Friday, March 30, 2007

Memphis Hosting Inaugural MLB Civil Rights Game

I'm proud to say that my hometown Memphis Redbirds will play host to the inaugural MLB Civil Rights Game Saturday in a game that will be televised on ESPN at 5:30 ET. The game will culminate a two-day celebration of both Memphis's and baseball's part in the civil rights movement.

Here's an excellent article from the Memphis Commerical Appeal about how Memphis Redbirds president Dave Chase came up with a promoted the idea.

Unfortunately, the National Congress of American Indians, while commending MLB for implementing the Civil Rights Game has said that it is irresponsible to include the Cleveland Indians, "whose buck-toothed Indian mascot promotes blatant racism, mockery and negative stereotypes of Native Americans." I can't say I disagree with them. However, overall kudos to Memphis and MLB for putting this together. Hopefully next year they will use another team besides the Indians; or, better yet, hopefully Cleveland will have changed its mascot by then.

Thursday, March 29, 2007

A Way for Young People to Serve Their Country

Senator Hillary Clinton (D-NY) has headlined the call for the creation of a U.S. Public Service Academy. Modeled after the military service academies, the Public Service Academy will provide a four-year, federally-subsidized college education for more than 5,000 students a year in exchange for a five year commitment to public service following graduation.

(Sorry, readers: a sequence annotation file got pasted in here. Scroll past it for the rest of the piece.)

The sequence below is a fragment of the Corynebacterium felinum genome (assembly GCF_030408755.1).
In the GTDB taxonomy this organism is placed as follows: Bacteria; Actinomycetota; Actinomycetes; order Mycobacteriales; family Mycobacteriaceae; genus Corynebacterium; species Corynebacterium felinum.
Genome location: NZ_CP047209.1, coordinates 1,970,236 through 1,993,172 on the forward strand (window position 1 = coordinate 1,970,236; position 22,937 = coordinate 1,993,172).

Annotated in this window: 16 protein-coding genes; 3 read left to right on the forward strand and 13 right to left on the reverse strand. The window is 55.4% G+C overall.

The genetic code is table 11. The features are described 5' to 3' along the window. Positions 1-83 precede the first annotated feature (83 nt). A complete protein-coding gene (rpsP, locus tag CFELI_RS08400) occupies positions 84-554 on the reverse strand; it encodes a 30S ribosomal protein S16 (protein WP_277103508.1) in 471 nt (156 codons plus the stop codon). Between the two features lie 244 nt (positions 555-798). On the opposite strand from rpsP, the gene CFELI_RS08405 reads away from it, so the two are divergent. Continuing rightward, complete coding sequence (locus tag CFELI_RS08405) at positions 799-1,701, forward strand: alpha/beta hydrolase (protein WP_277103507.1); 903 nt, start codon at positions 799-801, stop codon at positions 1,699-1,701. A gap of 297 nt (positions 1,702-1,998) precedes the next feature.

The U.S. Public Service Academy Act has bipartisan support, and by all means should be fast-tracked and signed by the President. It is an outstanding idea, and will give young Americans the opportunity to both get a college education and also commit to serving their country.

Wednesday, March 28, 2007

Update: McCain - I Never Said That

As we noted just earlier today, Senator John McCain, the head non-White House cheerleader of the Iraq War, has been called out by CNN reporters for simply lying about how safe it is in Baghdad. When asked about it just hours ago on CNN, McCain lied again, saying that he never said these things, and equated the fact that the President goes around America with protection to the fact that no one can walk around anywhere in Baghdad without fear of being murdered unless they are heavily armored.

He also maintained the clearly erroneous line of right-wing spin that it's the media (and, by the way, a large majority of U.S. citizens) who are behind the curve when it comes to the great progress being made in Iraq:

"I mean that there are neighborhoods safe in Iraq and he does go out into Baghdad and the fact is there has been significant progress and people are stuck in a time warp of three months ago. Of course, it’s still dangerous. Of course it’s still very dangerous. We only have two of the five brigades there and we are already seeing significant progress."